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Special Court Monitoring Program Update #88a

Trial Chamber I – CDF Trial

29 September 2006

Proceedings in the CDF trial resumed this week on Wednesday, following an adjournment due to the ill health of the second accused, Moinina Fofana. Fofana attended proceedings for the first time this trial session and his Counsel informed the court that his client had fully recovered from the chickenpox. The Defence case of the second accused accordingly commenced. Six witnesses testified this week in the defence of the second accused, with the defence case now in abeyance until the arrival of their expert witness, who is scheduled to testify on 9 October 2006. While the RUF trial is currently adjourned during the CDF trial session, the three RUF defence teams submitted outlines of their arguments for the upcoming hearing on motions to acquit under Rule 98, filed by the defence teams following the close of the Prosecution’s case in August 2006. The skeleton arguments outline what the defence teams will submit during the Rule 98 oral arguments currently scheduled for 16 October 2006.

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Special Court Monitoring Program Update #87a

Trial Chamber I – CDF Trial

22 September 2006

The CDF trial has been subject to ongoing delays the past two weeks due to the ill health of the second accused, who is scheduled to commence his defence case as soon as possible. The detention facility doctor, Dr. Harding, addressed the Trial Chamber during Friday’s Status Conference and indicated that Mr. Fofana, although still suffering from the chickenpox, was no longer infectious and would be ready to commence trial on 27 September 2006. Fofana’s counsel can also now freely meet with him in order to discuss the preparation of his defence case.

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Special Court Monitoring Program Update #86a

Trial Chamber I – CDF Trial

15 September 2006

The CDF trial resumed on Tuesday, following the adjournment of the case since June 2006. The defence case for the first accused was closed this week, after the Appeals Chamber issued its decision echoing the Trial Chamber’s dismissal of the defence motion requesting a subpoena against President Kabbah. The evidence of the remaining witness for the first accused, Chief Norman, was submitted in document form as the witness was unable to travel to Freetown. The opening of the defence case of the second accused, Moinina Fofana, was delayed as Fofana is currently suffering from a case of the chickenpox. During the Status Conference on Tuesday, Counsel for the second accused asked that proceedings be delayed until his client makes a full recovery. When the Chamber reconvened on Friday, counsel reported that there was limited improvement in the accused’s condition and that he had been unable to meet with Fofana due to his ongoing quarantine. Proceedings were adjourned until Monday, 18 September 2006.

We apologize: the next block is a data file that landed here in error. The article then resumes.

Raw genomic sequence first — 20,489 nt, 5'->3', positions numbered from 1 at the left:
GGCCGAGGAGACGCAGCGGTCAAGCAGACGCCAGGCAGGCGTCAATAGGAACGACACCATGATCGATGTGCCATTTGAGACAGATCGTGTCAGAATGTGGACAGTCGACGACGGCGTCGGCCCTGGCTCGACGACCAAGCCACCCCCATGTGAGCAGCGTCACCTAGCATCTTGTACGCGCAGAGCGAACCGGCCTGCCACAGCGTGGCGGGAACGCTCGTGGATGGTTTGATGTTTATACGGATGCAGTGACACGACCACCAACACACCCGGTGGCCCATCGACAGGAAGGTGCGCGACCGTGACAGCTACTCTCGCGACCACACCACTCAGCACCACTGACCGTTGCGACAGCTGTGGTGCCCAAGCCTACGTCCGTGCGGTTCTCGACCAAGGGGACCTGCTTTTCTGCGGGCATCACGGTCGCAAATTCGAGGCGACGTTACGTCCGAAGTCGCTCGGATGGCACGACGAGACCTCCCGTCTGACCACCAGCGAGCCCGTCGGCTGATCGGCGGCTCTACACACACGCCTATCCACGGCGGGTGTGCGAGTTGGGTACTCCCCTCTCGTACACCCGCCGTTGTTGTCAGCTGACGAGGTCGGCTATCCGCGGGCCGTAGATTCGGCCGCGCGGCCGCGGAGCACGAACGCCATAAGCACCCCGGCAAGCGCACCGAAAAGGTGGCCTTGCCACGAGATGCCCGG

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Special Court Monitoring Program Update #79a

Trial Chamber I – CDF Trial

Week Ending 16 June 2006

This final week of the CDF trial session saw proceedings reconvene on June 15th , due to difficulty in locating the few remaining witnesses in the Norman defence case. Upon recommencement of the trial, the Trial Chamber issued its long awaited decision on the Fofana and Norman joint Defence motion to issue a subpoena to President Kabbah. Kabbah is currently listed as the first witness in the Norman defence case. In the majority decision (Thompson J dissenting) the Trial Chamber dismissed the Defence’s motion, representing a major setback for the defence of the first and second accused. It is rumoured that Chief Norman, the first accused, maintained President Kabbah’s supreme importance as a witness by saying that if he testified there would be no need to call any other witnesses in his defence case.

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Special Court Monitoring Program Update #76a

Trial Chamber I – CDF Trial

Week Ending 26 May 2006

During this fourth week of the current CDF trial session, testimony predominantly centered around two alleged attacks by the CDF: that on the town of Kenema and that on the nearby location known as SS camp. The Prosecution has alleged that in February of 1998 Kamajors attacked and gained control of these two locations, which involved the identification of suspected collaborators’ and the unlawful killing and infliction of physical suffering on civilians and captured enemy combatants. The testimony of this week’s defence witnesses, all Kamajors, thus addressed these allegations and narrated events around these attacks, indicating the actors involved in the context of the command structure of the CDF.

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Special Court Monitoring Program Update #76

Trial Chamber I – CDF Trial

Week Ending 19 May 2006